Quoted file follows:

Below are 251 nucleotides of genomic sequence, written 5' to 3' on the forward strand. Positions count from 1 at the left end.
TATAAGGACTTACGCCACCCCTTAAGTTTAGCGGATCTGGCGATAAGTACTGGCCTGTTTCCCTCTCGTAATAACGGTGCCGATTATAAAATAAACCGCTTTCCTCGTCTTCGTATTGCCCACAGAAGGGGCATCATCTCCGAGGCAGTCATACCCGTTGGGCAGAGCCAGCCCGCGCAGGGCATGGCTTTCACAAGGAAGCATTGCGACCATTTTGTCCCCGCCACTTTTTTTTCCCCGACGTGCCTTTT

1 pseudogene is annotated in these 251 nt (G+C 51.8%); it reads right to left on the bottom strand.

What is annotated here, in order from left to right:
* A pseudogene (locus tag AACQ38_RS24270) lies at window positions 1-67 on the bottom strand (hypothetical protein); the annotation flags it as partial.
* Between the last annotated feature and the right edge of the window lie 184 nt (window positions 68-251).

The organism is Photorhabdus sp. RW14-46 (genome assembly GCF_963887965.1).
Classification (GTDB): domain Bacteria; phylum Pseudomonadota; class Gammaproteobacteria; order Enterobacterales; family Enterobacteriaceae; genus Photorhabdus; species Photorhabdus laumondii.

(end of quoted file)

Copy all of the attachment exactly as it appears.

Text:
Below are 251 nucleotides of genomic sequence, written 5' to 3' on the forward strand. Positions count from 1 at the left end.
TATAAGGACTTACGCCACCCCTTAAGTTTAGCGGATCTGGCGATAAGTACTGGCCTGTTTCCCTCTCGTAATAACGGTGCCGATTATAAAATAAACCGCTTTCCTCGTCTTCGTATTGCCCACAGAAGGGGCATCATCTCCGAGGCAGTCATACCCGTTGGGCAGAGCCAGCCCGCGCAGGGCATGGCTTTCACAAGGAAGCATTGCGACCATTTTGTCCCCGCCACTTTTTTTTCCCCGACGTGCCTTTT

1 pseudogene is annotated in these 251 nt (G+C 51.8%); it reads right to left on the bottom strand.

What is annotated here, in order from left to right:
* A pseudogene (locus tag AACQ38_RS24270) lies at window positions 1-67 on the bottom strand (hypothetical protein); the annotation flags it as partial.
* Between the last annotated feature and the right edge of the window lie 184 nt (window positions 68-251).

The organism is Photorhabdus sp. RW14-46 (genome assembly GCF_963887965.1).
Classification (GTDB): domain Bacteria; phylum Pseudomonadota; class Gammaproteobacteria; order Enterobacterales; family Enterobacteriaceae; genus Photorhabdus; species Photorhabdus laumondii.